Funakoshi, who founded the Shotokan style of karate, was followed by other Okinawan masters such as Miyagi, (founder of Goju-ryu) in 1928 and Mabuni (founder of Shito-ryu) in 1930. Like Funakoshi they developed programs in the major universities of Japan. From the 12th century on, the Japanese began to be dominated by the warrior class or Bushi. This culminated in the formalization of their code of ethics by Yamaga Soko in the 17th century during the Tokugawa period.
The code of the samurai was called Bushido and was a blend of Confucian ethics, Shinto religiosity, and mental discipline from Zen Buddhism. By the Meiji period in the l9th century, dueling and the long sword had been outlawed, and though the feudal age marked by constant warfare had ended, the martial spirit continued.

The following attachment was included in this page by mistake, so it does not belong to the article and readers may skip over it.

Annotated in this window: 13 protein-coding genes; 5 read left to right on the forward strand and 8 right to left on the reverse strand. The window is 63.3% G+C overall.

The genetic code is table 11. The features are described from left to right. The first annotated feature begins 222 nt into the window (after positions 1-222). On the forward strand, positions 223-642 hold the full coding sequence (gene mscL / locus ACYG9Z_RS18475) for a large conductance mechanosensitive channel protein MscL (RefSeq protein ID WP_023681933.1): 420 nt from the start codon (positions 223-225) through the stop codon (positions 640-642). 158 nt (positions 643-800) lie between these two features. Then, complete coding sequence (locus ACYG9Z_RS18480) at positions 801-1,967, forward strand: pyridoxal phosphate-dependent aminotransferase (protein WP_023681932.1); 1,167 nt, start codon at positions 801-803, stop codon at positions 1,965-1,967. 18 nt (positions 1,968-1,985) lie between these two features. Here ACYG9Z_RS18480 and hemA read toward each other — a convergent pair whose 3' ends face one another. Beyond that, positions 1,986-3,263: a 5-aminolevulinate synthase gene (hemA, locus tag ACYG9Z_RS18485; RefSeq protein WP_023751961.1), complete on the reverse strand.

The jutsu systems of fighting arts, stripped of their practical utility, began to develop into the "do" systems, that is, martial ways of spiritual or character development through the rigor and discipline of martial arts training. The major examples of this were kendo, judo, and aikido, which developed primarily in the l9th century.
It was in this milieu that karate was introduced into Japan and was quickly adapted to the newer "do" movement, hence the term karate-do. In 1936, the characters for karate were changed to mean empty hand in keeping with the philosophy of the newer movement in the martial arts.
The major styles of karate in Japan are Shotokan, Goju, Shito, and Wado. These systems have produced many derivative styles as well. There are also many other styles practiced in Japan such as Shorinji kenpo, which are of foreign origin modified by Japanese development.
THE UNITED STATES
Prior to World War II, the only martial arts that had been introduced in the mainland USA were judo and jujitsu. In Hawaii, Okinawan karate and Chinese ch'uan fa were being introduced on a small scale.